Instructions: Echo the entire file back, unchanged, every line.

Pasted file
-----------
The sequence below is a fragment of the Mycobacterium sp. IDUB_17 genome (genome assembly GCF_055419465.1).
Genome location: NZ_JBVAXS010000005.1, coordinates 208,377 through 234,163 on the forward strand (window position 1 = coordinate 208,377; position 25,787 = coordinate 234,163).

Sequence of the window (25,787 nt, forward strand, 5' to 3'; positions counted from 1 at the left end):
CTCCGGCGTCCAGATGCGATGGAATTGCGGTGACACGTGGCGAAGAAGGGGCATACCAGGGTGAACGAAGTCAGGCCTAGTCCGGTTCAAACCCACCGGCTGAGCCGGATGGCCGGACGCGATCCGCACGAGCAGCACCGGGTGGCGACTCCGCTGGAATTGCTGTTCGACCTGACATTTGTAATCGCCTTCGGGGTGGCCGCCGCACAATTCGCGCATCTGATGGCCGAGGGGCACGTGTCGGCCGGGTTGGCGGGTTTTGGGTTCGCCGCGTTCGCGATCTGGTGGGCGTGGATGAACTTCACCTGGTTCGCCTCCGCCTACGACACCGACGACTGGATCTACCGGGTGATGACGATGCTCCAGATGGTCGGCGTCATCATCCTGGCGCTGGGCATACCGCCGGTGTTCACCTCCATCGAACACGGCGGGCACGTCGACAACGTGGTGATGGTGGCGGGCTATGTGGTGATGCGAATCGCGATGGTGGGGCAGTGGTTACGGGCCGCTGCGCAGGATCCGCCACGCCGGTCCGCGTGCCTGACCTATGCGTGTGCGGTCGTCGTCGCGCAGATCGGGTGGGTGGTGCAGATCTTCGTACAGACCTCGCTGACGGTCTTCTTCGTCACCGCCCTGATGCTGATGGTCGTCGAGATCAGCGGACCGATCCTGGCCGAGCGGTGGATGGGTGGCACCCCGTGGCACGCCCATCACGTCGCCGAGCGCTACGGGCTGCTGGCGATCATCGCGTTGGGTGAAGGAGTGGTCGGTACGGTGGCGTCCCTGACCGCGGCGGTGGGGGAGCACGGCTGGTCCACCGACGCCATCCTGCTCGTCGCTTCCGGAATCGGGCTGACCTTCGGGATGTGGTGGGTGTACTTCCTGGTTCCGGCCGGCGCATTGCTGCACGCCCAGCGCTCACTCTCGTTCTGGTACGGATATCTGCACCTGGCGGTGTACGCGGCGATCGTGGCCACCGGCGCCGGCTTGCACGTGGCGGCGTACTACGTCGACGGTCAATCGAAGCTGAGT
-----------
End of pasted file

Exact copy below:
The sequence below is a fragment of the Mycobacterium sp. IDUB_17 genome (genome assembly GCF_055419465.1).
Genome location: NZ_JBVAXS010000005.1, coordinates 208,377 through 234,163 on the forward strand (window position 1 = coordinate 208,377; position 25,787 = coordinate 234,163).

Sequence of the window (25,787 nt, forward strand, 5' to 3'; positions counted from 1 at the left end):
CTCCGGCGTCCAGATGCGATGGAATTGCGGTGACACGTGGCGAAGAAGGGGCATACCAGGGTGAACGAAGTCAGGCCTAGTCCGGTTCAAACCCACCGGCTGAGCCGGATGGCCGGACGCGATCCGCACGAGCAGCACCGGGTGGCGACTCCGCTGGAATTGCTGTTCGACCTGACATTTGTAATCGCCTTCGGGGTGGCCGCCGCACAATTCGCGCATCTGATGGCCGAGGGGCACGTGTCGGCCGGGTTGGCGGGTTTTGGGTTCGCCGCGTTCGCGATCTGGTGGGCGTGGATGAACTTCACCTGGTTCGCCTCCGCCTACGACACCGACGACTGGATCTACCGGGTGATGACGATGCTCCAGATGGTCGGCGTCATCATCCTGGCGCTGGGCATACCGCCGGTGTTCACCTCCATCGAACACGGCGGGCACGTCGACAACGTGGTGATGGTGGCGGGCTATGTGGTGATGCGAATCGCGATGGTGGGGCAGTGGTTACGGGCCGCTGCGCAGGATCCGCCACGCCGGTCCGCGTGCCTGACCTATGCGTGTGCGGTCGTCGTCGCGCAGATCGGGTGGGTGGTGCAGATCTTCGTACAGACCTCGCTGACGGTCTTCTTCGTCACCGCCCTGATGCTGATGGTCGTCGAGATCAGCGGACCGATCCTGGCCGAGCGGTGGATGGGTGGCACCCCGTGGCACGCCCATCACGTCGCCGAGCGCTACGGGCTGCTGGCGATCATCGCGTTGGGTGAAGGAGTGGTCGGTACGGTGGCGTCCCTGACCGCGGCGGTGGGGGAGCACGGCTGGTCCACCGACGCCATCCTGCTCGTCGCTTCCGGAATCGGGCTGACCTTCGGGATGTGGTGGGTGTACTTCCTGGTTCCGGCCGGCGCATTGCTGCACGCCCAGCGCTCACTCTCGTTCTGGTACGGATATCTGCACCTGGCGGTGTACGCGGCGATCGTGGCCACCGGCGCCGGCTTGCACGTGGCGGCGTACTACGTCGACGGTCAATCGAAGCTGAGT